Growing up in New York, I really had no clue about earthquakes. News from California would roll in – the San Andreas fault, highways collapsing, prognostications about how long it might be before the entire state fell off the continent and sank into the Pacific Ocean – and I would think that I was pretty lucky to live in an earthquake-free city. In the aftermath of really big earthquakes around the world, someone would always go on TV and explain how Manhattan actually does get earthquakes and that we’re “overdue” for one and then would talk about how an earthquake in NYC would be an unmitigated disaster because nothing on Manhattan is built to withstand earthquakes.
But of course I never actually felt one. Since I’ve been in Georgia, there have been at least two noticeable earthquakes here and, ironically, one in Virginia that could be felt all the way up in NYC. I have felt none of these. I simply failed to notice the two earthquakes that have hit Tbilisi since I’ve been here, and of course I wasn’t in NYC when that one hit. I find this highly disappointing.
All the disaster movies and news reports and stories from friends and relatives who have lived in California led me to believe that an earthquake would be exciting, with plaster flaking off the walls, dishes breaking, and people huddling in doorframes or under desks or getting thrown from their feet in a series of comically overacted pratfalls, with William Shatner lurching one way and the rest of the bridge crew lurching the other.
Not so much. By all accounts, this morning’s earthquake in Tbilisi was about a 5.6 or 5.7, and I barely felt it. Not so much as a single ceramic item shattered on the floor. Our books remained sedate atop their shelves. I didn’t even realize what was happening until my gf called it and jumped out of bed to seek the safety of the kitchen.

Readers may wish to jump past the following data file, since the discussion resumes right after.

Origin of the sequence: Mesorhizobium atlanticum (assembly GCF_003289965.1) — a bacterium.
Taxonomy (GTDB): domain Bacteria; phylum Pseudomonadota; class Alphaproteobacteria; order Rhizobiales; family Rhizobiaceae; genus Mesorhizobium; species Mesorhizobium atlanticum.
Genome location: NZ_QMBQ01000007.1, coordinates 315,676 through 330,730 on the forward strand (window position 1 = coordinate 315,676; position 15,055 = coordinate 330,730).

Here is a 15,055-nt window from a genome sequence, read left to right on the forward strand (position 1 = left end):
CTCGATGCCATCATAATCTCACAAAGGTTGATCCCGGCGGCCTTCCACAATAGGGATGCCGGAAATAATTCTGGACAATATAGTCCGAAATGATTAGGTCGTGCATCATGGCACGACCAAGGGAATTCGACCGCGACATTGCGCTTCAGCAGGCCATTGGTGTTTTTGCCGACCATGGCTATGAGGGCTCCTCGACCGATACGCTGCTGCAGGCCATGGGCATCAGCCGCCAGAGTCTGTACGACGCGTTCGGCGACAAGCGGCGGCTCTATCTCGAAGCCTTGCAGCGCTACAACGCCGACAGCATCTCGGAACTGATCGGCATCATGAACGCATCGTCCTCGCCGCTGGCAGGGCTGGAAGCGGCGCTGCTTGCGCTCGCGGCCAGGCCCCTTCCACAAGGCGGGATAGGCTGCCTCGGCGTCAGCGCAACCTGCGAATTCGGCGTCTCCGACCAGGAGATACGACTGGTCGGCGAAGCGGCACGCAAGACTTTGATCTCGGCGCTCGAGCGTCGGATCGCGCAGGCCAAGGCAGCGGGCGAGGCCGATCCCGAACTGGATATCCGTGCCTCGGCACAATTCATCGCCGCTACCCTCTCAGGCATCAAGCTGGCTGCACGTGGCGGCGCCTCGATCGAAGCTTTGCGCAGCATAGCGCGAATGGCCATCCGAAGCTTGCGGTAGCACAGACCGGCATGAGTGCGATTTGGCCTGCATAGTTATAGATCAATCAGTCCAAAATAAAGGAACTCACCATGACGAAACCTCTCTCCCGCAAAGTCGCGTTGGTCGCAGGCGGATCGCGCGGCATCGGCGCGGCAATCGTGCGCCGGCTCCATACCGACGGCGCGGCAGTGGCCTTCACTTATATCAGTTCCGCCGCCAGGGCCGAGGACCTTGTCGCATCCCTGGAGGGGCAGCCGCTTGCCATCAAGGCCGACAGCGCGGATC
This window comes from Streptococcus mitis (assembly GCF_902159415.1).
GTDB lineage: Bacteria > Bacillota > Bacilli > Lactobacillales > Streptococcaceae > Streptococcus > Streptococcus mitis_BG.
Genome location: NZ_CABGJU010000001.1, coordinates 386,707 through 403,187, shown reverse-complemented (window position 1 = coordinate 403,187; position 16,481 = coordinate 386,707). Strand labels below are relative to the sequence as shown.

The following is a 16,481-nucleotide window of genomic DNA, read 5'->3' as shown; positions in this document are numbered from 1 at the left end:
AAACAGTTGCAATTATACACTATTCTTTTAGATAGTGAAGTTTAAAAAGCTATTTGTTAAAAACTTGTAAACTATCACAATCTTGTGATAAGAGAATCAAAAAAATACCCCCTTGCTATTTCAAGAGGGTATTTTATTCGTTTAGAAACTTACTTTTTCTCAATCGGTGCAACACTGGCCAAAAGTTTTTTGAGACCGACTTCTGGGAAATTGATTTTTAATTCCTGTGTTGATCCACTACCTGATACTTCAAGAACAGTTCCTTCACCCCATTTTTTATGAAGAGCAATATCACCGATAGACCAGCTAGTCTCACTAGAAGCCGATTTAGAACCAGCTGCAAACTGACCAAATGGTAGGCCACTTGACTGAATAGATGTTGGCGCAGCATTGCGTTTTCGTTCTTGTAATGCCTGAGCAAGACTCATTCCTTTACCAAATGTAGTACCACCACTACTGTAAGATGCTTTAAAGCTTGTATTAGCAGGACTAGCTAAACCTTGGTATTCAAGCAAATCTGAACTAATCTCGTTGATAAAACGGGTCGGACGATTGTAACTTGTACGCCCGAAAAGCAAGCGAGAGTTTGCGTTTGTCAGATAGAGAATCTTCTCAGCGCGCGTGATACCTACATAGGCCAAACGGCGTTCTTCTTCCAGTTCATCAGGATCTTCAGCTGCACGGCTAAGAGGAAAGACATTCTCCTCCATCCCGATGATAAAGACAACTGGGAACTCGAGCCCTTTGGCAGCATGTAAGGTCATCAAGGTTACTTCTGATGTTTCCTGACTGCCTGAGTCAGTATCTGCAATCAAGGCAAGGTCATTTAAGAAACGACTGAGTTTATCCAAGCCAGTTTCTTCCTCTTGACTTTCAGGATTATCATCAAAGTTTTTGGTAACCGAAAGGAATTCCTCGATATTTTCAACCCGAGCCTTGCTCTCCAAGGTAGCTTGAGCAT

Now, I don’t know if this is a Georgian thing or what, but apparently my gf has been told, by various people, that the safest place to be in our apartment during an earthquake is the kitchen. That seems totally counterintuitive to me, given that the kitchen contains the most potential projectiles of any room in the house, not to mention a gas line. In any case, I stayed in bed. The bed sort of shook a little. I probably wouldn’t have realized that it was an earthquake if someone hadn’t told me. I would have just accepted the fact that the apartment was shaking without giving it another thought.
After my first earthquake in Georgia, my roommate came home and asked if I had felt the earthquake. He seemed astonished when I replied that I had not. “Didn’t you feel the apartment shaking?”, he asked. Maybe. I just wouldn’t have noticed. I am used to apartments shaking. My apartment in Queens shook when someone walked down the hall. My apartment in Brooklyn shook when a truck passed on the highway behind the house. My house in Gldani shook when the wind blew. I’m just desensitized to vibrations.
So I guess I still have no clue about earthquakes.